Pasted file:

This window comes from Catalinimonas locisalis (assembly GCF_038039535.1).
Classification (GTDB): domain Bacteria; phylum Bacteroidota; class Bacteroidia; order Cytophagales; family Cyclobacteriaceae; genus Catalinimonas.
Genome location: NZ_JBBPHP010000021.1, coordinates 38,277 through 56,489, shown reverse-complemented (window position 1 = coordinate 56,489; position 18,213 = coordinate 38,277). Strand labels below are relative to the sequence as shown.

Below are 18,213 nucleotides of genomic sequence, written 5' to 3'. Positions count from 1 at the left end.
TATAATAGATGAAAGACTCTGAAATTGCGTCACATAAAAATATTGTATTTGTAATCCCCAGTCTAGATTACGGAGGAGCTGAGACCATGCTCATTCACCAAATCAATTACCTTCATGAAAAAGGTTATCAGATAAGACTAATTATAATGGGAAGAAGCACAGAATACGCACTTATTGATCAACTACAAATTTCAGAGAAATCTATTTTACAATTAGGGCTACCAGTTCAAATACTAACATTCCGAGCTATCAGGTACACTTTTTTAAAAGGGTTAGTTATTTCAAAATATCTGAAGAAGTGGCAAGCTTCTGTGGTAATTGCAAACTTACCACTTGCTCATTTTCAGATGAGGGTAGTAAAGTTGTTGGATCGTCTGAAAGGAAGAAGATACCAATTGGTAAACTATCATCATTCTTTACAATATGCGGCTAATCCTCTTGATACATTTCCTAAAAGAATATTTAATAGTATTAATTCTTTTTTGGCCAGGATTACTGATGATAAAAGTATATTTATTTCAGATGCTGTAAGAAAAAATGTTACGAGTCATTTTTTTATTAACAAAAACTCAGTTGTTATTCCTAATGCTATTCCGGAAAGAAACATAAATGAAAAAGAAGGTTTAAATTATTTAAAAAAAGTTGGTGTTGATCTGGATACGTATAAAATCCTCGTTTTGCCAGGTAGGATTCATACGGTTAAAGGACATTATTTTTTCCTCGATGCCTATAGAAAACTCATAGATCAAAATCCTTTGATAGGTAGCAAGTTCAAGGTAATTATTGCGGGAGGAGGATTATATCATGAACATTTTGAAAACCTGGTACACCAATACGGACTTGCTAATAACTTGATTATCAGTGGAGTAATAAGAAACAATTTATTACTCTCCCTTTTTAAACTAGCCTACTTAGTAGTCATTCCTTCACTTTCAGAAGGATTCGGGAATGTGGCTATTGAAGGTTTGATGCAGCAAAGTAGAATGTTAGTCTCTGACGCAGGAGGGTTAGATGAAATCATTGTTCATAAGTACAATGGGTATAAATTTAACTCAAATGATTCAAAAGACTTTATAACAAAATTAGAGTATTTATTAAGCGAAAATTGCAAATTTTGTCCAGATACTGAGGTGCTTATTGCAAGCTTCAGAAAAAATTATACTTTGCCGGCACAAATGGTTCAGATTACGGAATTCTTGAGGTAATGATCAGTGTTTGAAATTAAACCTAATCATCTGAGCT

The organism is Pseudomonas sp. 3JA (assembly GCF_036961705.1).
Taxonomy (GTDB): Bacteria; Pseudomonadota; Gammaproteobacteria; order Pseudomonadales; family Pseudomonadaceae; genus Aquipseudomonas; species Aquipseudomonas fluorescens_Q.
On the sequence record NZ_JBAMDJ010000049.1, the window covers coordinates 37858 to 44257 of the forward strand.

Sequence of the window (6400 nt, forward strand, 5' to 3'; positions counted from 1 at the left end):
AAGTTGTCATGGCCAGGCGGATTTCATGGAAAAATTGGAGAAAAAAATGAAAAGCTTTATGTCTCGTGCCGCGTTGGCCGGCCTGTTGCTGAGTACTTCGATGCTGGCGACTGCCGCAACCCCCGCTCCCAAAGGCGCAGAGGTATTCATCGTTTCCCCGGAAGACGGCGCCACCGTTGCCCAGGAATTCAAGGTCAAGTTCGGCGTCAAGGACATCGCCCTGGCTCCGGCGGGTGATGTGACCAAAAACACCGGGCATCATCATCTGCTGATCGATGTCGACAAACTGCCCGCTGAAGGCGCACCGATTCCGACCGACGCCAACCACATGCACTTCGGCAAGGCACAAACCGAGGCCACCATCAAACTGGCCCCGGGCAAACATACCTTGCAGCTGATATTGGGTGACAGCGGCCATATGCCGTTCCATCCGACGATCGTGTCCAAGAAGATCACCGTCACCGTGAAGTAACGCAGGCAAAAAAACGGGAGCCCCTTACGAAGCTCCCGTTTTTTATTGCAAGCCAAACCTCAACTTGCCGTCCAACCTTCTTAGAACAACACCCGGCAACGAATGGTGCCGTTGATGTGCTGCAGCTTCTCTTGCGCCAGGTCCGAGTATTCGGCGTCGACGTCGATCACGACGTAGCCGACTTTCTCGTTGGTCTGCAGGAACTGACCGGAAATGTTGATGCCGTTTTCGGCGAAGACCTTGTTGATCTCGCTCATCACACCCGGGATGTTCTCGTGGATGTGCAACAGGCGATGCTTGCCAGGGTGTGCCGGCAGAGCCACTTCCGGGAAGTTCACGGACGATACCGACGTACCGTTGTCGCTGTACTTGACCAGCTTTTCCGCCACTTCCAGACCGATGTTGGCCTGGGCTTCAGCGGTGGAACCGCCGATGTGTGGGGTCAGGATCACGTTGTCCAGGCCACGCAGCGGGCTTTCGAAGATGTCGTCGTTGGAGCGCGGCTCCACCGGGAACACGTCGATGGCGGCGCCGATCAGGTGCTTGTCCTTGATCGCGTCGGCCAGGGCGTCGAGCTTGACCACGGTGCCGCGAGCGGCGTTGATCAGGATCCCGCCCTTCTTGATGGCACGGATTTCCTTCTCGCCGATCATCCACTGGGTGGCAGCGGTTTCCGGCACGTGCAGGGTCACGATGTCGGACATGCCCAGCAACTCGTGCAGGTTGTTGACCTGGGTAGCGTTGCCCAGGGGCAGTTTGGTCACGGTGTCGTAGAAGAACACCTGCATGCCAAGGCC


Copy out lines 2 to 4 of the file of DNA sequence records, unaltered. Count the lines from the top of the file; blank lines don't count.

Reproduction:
Classification (GTDB): domain Bacteria; phylum Bacteroidota; class Bacteroidia; order Cytophagales; family Cyclobacteriaceae; genus Catalinimonas.
Genome location: NZ_JBBPHP010000021.1, coordinates 38,277 through 56,489, shown reverse-complemented (window position 1 = coordinate 56,489; position 18,213 = coordinate 38,277). Strand labels below are relative to the sequence as shown.

Below are 18,213 nucleotides of genomic sequence, written 5' to 3'. Positions count from 1 at the left end.